Pro Wrestling
Pro Wrestling

Larry Hennig (June 18, 1936 – December 6, 2018) was an American professional wrestler. He was the father of "Mr. Perfect" Curt Hennig and was best known for his work in the American Wrestling Association, National Wrestling Alliance and World Wide Wrestling Federation. Hennig was also known for his muscular neck which, to this day, measures 22 inches.


Before pursuing a career in professional wrestling, Hennig became the Minnesota State High School Heavyweight Champion from Robbinsdale, Minnesota in 1954. He was awarded a scholarship from the University of Minnesota to wrestle and play football but had to quit due to the priorities of family and raising children.

In 1963, Hennig entered the AWA under the tutelage of Verne Gagne. He eventually found some main event success and shared a brief Tag Team Championship reign with Duke Hoffman. But in frequently losing to rougher, more experienced wrestlers, he began questioning the scientific style instilled into him by Gagne and looked toward a different approach (in kayfabe).

During the summer of 1963, Hennig left the AWA for a stint in the Texas territories. While touring Texas, Hennig adopted a more brutal style and won the Texas Heavyweight Title. He also crossed paths with Harley Race. The two young wrestlers struck up a friendship and following their mutual commitment in Amarillo, a new tag team broke out into the Minneapolis wrestling scene. Race and Hennig branded themselves as "Handsome" Harley Race (which was actually a moniker given to him by fans in Japan) and "Pretty Boy" Larry Hennig, a cocky villainous tag team with a penchant for breaking the rules to win matches. They quickly became top contenders, and on January 30, 1965, they defeated the legendary tandem of Dick the Bruiser and The Crusher to capture the AWA World Tag Team Championship, becoming, at the time, the youngest tag team champions ever. Race and Hennig continued to feud with the Bruiser and Crusher and other top teams for the next several years, amassing three title reigns.

Verne Gagne, in particular, was a hated rival of the team, and recruited many different partners to try to defeat Race and Hennig during their AWA run. Gagne and Crusher would win the titles from them six months after Race and Hennig's first reign but would lose them back on August 7, 1965. The team would retain the titles until May 1966 where they lost to Bruiser and Crusher. They would then embark on a tour through New Zealand, Japan, and Australia where they became the first IWA World Tag Team Champions of Australia's World Championship Wrestling in June. Just before leaving to Japan, they would drop the titles to Mark Lewin and Dominic DeNucci.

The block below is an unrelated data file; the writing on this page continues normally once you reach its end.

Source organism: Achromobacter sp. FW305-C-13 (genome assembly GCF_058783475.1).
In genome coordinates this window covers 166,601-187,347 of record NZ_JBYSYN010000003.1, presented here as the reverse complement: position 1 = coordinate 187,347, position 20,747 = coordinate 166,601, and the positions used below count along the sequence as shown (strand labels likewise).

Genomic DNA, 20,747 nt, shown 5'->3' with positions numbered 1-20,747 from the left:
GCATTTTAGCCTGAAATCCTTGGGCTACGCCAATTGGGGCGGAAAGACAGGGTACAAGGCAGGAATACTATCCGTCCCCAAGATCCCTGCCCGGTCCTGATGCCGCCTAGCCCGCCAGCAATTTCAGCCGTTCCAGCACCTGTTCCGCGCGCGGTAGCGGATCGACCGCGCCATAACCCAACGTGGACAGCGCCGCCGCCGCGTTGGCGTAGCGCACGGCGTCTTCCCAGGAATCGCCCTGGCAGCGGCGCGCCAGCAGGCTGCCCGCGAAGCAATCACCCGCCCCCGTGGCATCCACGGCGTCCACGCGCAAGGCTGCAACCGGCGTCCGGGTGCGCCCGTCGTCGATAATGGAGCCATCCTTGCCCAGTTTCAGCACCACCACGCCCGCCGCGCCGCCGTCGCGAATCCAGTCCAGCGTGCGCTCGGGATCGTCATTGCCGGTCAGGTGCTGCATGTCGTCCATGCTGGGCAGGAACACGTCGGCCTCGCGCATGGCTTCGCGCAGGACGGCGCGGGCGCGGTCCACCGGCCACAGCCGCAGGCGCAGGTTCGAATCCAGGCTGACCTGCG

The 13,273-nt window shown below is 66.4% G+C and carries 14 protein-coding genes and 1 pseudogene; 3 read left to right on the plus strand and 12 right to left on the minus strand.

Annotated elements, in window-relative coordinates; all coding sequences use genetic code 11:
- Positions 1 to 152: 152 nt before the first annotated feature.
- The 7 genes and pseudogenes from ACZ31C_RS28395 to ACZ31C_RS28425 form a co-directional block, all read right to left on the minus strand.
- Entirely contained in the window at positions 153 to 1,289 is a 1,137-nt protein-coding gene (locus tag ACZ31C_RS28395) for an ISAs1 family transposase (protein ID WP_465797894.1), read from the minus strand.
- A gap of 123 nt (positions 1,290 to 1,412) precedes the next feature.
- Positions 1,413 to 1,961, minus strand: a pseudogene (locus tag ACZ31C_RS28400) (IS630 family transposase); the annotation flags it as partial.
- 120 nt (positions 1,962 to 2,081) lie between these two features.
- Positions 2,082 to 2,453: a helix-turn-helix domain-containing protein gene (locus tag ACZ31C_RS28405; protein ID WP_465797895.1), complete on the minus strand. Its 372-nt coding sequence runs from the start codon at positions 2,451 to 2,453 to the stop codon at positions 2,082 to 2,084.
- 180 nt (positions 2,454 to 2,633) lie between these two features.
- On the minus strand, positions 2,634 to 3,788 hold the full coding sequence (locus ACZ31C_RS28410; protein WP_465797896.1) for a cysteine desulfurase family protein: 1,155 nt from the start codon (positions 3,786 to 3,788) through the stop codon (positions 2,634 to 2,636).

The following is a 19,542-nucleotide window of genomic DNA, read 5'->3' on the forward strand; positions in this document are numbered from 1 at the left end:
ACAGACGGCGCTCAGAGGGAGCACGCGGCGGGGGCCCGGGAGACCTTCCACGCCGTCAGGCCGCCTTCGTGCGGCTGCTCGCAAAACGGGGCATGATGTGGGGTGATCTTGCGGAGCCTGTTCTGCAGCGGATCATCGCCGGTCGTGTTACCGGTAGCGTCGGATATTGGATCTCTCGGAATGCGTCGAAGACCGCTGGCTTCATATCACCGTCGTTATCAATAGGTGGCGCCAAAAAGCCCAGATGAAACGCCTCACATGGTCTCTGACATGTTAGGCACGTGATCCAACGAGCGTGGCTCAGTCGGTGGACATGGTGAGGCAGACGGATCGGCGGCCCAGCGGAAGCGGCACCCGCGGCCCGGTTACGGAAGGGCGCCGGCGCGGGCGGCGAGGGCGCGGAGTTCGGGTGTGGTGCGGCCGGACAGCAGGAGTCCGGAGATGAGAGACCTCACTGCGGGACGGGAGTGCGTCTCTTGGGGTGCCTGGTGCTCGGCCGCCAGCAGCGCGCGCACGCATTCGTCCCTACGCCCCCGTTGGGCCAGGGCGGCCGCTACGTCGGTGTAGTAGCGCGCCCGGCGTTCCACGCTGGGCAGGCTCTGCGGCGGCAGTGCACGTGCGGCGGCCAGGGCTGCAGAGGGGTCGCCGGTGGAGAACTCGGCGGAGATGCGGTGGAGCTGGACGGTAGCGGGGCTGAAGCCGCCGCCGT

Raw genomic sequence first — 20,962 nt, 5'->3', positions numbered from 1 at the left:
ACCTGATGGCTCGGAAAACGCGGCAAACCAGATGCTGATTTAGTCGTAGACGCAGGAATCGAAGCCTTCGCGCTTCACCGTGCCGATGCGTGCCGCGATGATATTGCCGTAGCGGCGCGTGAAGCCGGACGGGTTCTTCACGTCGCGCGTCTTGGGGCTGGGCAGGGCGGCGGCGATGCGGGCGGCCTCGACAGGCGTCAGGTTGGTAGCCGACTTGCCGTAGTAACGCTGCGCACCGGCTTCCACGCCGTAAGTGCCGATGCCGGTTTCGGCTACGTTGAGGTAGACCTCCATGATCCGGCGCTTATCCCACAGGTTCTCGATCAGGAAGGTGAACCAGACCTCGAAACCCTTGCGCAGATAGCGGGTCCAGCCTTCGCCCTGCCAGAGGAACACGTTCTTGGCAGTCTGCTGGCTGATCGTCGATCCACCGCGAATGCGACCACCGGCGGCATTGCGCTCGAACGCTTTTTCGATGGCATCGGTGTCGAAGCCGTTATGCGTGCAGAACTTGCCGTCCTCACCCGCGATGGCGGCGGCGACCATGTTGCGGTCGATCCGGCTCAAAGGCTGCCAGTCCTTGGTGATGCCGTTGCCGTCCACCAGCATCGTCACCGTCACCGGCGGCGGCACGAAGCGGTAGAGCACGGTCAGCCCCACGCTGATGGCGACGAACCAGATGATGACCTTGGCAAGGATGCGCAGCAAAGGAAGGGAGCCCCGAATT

Race and Hennig returned to the US in fall of 1966, starting back at the bottom of the competition. As they climbed the ranks all over again, they finally received a title shot on January 6, 1967 and defeated Bruiser and Crusher in Chicago, Illinois. This would prove to be their final reign at AWA Tag Team Champions, however.

Knee injury

A rather infamous knee injury would contribute to Hennig's retirement from wrestling. On November 1, 1967, during a tag team match in Winnipeg, Hennig was in the middle of lifting Johnny Powers as another opponent rammed into him from the front. As he dropped Powers to the mat, Hennig found that his knee had bent inward. Despite severe damage to the cartilage and tendons, he refused to go to the local hospital and instead had Race drive him 500 miles home to Minneapolis.

The injury ended their last title run. The AWA allowed Harley Race to select another partner to defend the championship. Race selected Chris Markoff, who had occasionally appeared in six-man tag matches with Race and Hennig. Race and Markoff dropped the titles to Pat O’Connor and Wilbur Snyder in their first title defense.

In March 1968, Hennig would return to once again wrestle alongside Race. After several years at the top of the tag team division, however, Race would leave in December 1968 to pursue a singles career in the NWA. Hennig was immediately partnered with Lars Anderson for the next three years. In the mid-1970s, while competing in Florida, Hennig teamed for some matches with Race. 1972 had Hennig pair with "Dirty" Dusty Rhodes (then a heel), and in 1973, Larry worked as a singles star feuding with Verne Gagne and son Greg.